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O.C. city sues couple who removed front lawn to save water

March 1, 2010 |  4:09 pm

Some Southern California cities fine residents for watering their lawns too much during drought conditions.

But in Orange, city officials are locked in a legal battle with a couple accused of violating city ordinances for removing their lawn, which they did to save water.

The dispute began two years ago, when Quan and Angelina Ha tore out the grass in their frontyard. In drought-plagued Southern California, the couple reasoned, the lush grass soaked up tens of thousands of gallons of water – and hundreds of dollars – each year.

Quan and Angelina thought they were doing something good for the environment.

“We’ve got a newborn, so we want to start worrying about her future,” said Quan Ha, an IT manager for Kelley Bluebook. 

But city officials informed the Has that they were violating several city laws that require residents to cover significant ports of their front lawns with live ground cover. On Tuesday, the two are scheduled to appear in Orange County Superior Court to challenge a lawsuit the city filed against them. They are fighting City Hall, saying their yard looks fine.

Soon after the city complained about the yard, they covered the dirt with wood chips, with help from neighbor Dennis Cleek.

“It’s their yard, it’s not overgrown with weeds, it’s not an eyesore,” said Cleek, whose own yard boasts fruit and avocado trees. “We should be able to have our yards look the way we want them to.”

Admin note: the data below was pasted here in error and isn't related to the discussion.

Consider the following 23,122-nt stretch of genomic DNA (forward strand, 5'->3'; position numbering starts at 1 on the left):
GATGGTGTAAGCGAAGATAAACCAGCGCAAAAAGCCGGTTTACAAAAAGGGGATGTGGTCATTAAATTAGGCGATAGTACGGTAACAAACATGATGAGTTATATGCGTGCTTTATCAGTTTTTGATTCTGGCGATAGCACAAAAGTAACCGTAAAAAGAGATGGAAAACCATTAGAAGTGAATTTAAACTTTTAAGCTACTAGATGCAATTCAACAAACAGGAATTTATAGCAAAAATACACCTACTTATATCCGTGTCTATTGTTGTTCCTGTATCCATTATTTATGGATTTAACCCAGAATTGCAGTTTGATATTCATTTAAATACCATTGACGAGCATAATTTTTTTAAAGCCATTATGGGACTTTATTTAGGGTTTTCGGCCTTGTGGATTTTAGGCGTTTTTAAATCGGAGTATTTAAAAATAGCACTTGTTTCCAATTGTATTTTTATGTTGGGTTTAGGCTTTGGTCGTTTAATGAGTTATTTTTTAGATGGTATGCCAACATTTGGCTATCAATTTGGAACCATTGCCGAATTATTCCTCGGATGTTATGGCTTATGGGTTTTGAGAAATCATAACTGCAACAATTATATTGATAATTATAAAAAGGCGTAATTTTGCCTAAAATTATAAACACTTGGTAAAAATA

But city officials determined the fix was not acceptable, saying city codes require that 40% of the yard be landscaped predominantly with live plants.

“Compliance -- that’s all we’ve ever wanted,” explained City Atty. Wayne Winthers. Last summer, the couple tried to appease the city by building a fence around the yard and planting drought-resistant greenery – lavender, rosemary, horsetail and pittosporum, among others. They sent a photo to city officials in October but say they received no response.

A few months later, they heard from the city, which said their landscaping still did not comply with city standards.

“They put up a nice fence but [the photo] didn’t show anything about how they had complied with code, as far as the frontyard goes,” Winthers said, “nor did it include a site plan.”

At the end of January, the Has received a letter from the city informing them they had been charged with with misdemeanor code violations and must appear in court.

“It’s just funny that we pay our taxes to the city and the city is now prosecuting us with our own money,” Quan Ha said. “Doesn’t it waste funds to go back and fourth in court, rather than sending pictures, e-mails and having phone conversations?”

Winthers said he hoped the city could work out a compromise with the couple. “We know times are tough, but we’re willing to work with them; we’d be more than happy to,” he said.

Meanwhile, the couple said there had been one bright spot: They reduced their water usage from from 299,221 gallons in 2007 to 58,348 gallons in 2009.

-- Amina Khan

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